By browsing our website you agree to our use of cookies

Are you sure?

Are you sure? If you change your country now, any items you have added to your quote will disappear.

have been added to your quote request

View Quote

have been added to your cart.

View Cart

Your location

Please set your location to see relevant stock levels. Freight costs and taxes will be calculated once you log in.
Note: changing your location will empty your cart.


Please enter a valid postcode


Plastic by numbers: what do the 7 common classifications really mean?

July 20, 2022

Australians are consuming around 3.4 million tonnes of plastic each year, an average of 130kg of plastic per person[1]. Currently, only 9% of this plastic is recycled.

When it comes to plastics, uncertainty around how to correctly dispose of these items may be contributing to these low recycling rates. Building consumer awareness around end-of-life disposal options can help play a part in improving these rates.

The Australasian Recycling Label (ARL) is an important way to help consumers understand the best way to responsibly dispose of their packaging. But what else is there to know?

DP_plastic by numbers_arl_example.jpg

Source: Australian Packaging Convenant Organisation

You may have previously noticed three circular arrows containing a number between 1 and 7 on plastic packaging. This is known as a Resin Identification Code (RIC) and is often interpreted as a sign that the packing will be recycled.

In fact, the RIC system was created by the plastics industry as a way to identify different categories of plastics, and these numbers indicate what type of plastic has been used to create that product[2].

To clarify what these numbers mean, we’ve broken down the plastic classification codes from 1 to 7, to reveal the recyclability of these plastic products that surround us in our day to day lives.

DP_plastic by numbers_resin identification codes.jpg

Source: Oceana

1. Polyethylene Terephthalate (PET)

PET is a versatile, clear, plastic which is often used in products such as fruit juice bottles, water and soft drink bottles, condiment bottles and jars. The versatility of PET makes it one of the most frequently used plastics, and it can be recycled in your kerbside recycling bin[3]. PET can even be repurposed into fleece garments and carpets[4].

2. High-Density Polyethylene (HDPE)

HDPE is a hard to semi-flexible plastic regularly used to make cloudy plastic milk bottles, bleach and laundry bottles, and many cosmetic bottles such as shampoo. Like PET, rigid HDPE can be recycled in your kerbside recycling bin[5]. Keep an eye out for any soft plastics made from HDPE, as these should be recycled through the REDCycle program in Australia.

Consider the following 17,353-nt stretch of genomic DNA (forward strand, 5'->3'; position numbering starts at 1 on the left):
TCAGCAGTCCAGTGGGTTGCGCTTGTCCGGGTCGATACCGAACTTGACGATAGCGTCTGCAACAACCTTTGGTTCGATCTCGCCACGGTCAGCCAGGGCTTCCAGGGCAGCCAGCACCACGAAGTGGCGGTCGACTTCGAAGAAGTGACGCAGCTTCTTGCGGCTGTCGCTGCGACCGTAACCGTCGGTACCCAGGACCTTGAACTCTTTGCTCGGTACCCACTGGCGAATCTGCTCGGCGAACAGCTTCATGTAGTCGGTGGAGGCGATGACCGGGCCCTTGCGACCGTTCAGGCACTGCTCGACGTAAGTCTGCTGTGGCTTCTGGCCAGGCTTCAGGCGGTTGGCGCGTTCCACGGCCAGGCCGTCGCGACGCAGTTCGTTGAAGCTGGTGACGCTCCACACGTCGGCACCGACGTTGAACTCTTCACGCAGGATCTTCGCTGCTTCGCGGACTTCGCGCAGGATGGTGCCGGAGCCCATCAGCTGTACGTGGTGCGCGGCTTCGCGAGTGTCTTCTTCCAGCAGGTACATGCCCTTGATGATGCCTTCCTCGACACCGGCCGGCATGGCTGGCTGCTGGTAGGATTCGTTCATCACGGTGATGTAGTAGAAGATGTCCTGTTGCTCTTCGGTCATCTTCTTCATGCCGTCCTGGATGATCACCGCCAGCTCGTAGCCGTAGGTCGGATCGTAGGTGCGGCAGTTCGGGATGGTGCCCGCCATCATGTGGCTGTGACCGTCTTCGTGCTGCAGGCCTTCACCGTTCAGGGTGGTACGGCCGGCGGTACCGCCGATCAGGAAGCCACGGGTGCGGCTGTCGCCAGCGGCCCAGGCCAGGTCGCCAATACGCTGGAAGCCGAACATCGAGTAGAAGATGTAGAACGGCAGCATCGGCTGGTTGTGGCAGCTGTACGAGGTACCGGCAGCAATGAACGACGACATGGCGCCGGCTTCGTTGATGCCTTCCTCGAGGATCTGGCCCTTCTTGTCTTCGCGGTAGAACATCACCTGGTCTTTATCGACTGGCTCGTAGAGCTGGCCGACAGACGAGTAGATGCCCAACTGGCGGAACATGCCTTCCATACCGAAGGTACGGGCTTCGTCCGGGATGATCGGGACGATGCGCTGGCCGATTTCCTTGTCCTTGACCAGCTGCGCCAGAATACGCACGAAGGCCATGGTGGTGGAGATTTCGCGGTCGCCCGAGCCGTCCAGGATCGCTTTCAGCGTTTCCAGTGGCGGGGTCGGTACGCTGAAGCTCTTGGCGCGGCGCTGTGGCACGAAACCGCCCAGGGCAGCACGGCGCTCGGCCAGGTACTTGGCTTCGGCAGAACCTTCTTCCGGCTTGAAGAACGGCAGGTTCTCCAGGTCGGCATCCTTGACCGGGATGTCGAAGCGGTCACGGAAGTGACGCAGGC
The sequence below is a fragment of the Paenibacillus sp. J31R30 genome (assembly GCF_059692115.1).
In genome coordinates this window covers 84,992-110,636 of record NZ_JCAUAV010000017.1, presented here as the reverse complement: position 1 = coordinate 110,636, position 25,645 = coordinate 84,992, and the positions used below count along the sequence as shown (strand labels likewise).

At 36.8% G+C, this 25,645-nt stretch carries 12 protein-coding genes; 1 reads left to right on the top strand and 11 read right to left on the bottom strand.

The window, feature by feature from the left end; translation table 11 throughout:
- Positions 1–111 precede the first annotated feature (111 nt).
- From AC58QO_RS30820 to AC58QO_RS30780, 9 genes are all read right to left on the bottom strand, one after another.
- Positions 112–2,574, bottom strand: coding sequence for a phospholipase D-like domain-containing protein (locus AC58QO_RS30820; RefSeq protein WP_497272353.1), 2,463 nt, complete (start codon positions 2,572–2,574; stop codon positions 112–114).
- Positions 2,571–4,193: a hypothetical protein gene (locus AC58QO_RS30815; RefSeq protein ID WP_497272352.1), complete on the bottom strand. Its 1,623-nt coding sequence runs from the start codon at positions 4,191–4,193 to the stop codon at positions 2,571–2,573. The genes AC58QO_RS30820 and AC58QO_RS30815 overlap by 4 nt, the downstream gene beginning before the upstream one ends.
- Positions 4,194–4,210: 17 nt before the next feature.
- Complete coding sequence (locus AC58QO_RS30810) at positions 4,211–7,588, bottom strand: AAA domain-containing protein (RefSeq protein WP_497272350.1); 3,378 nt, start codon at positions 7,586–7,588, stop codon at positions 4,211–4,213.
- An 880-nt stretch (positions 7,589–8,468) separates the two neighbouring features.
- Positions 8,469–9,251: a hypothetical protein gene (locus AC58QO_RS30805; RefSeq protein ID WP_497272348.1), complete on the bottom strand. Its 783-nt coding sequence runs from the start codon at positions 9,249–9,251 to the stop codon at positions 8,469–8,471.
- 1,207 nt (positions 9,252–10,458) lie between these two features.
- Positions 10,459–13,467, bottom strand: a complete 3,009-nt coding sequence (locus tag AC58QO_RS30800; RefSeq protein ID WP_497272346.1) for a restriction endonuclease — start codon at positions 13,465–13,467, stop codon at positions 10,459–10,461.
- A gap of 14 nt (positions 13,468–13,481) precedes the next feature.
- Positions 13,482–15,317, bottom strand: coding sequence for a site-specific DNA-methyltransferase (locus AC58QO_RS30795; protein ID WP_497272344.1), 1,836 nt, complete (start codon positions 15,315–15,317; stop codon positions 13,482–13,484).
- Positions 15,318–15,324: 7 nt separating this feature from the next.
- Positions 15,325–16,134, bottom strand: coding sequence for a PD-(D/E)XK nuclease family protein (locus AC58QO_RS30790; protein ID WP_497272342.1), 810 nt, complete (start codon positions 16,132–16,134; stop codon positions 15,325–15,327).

Plastic resin identification numbers one and two.

Source: Green Matters

Low Density Polyethylene (LDPE) plastic items.

Source: Insider

3. Polyvinyl Chloride (PVC)

PVC is a flexible or rigid plastic that is commonly used for items such as children’s toys, plumbing pipes, clear cordial bottles, bubble wrap and vinyl flooring. Generally, the more rigid and hard PVC plastics can be recycled through your kerbside bin and the soft PVC plastics should be recycled through the REDCycle program in Australia[6].

4. Low Density Polyethylene (LDPE)

LDPE is a thin, lightweight plastic regularly used in dry-cleaning garment bags, bread bags, bin liners, fresh produce bags and as an internal lining in paper takeaway cups and milk cartons. No soft plastics can be recycled through your kerbside bin and these should be recycled through the REDCycle program in Australia[7].


5. Polypropylene (PP)

PP is a hard to flexible plastic which can be used in many applications, such as ice cream containers, butter and margarine containers, bottle caps and plastic takeaway containers. These rigid plastics can be placed in your kerbside recycling bin. Plastic lids and caps should be placed inside a clear milk bottle and once full, placed in your kerbside recycling bin[8].

6. Polystyrene (PS)

PS is an inexpensive, lightweight and easily formed plastic. Expanded Polystyrene (EPS) has a foam-like consistency and is used in items such as disposable foam drinking cups, takeaway food containers, refrigerator trays and packaging peanuts[9]. PS can also come in rigid formats, such as yoghurt and margarine containers. It is these rigid formats that can be placed in your kerbside recycling bin. EPS cannot be recycled in your recycling bin as it breaks up into many pieces and contaminates the recycling stream.


Woman carrying a pile of polystyrene food clamshells.

Source: Waste360

Other plastics: baby bottles

Source: EcoSoluciones

7. Other

This last category includes all other plastics, including both those that are recyclable and non-recyclable. Examples include acrylics, nylon and fiberglass plastics. These plastics can be used to make products such as baby bottles, sunglasses, medical and car parts [10]. The recyclability depends on the individual item, so it’s best to check with your local council for the best way to dispose of these items in your area.

So next time you see a plastic container, look out for these symbols so you can get a true picture of where that plastic might end up, and the best way that you can dispose of it.

Note: this advice is broad in nature and based on general recyclability advice across Australia. It is recommended that you check with your local council to confirm this advice is correct in your area.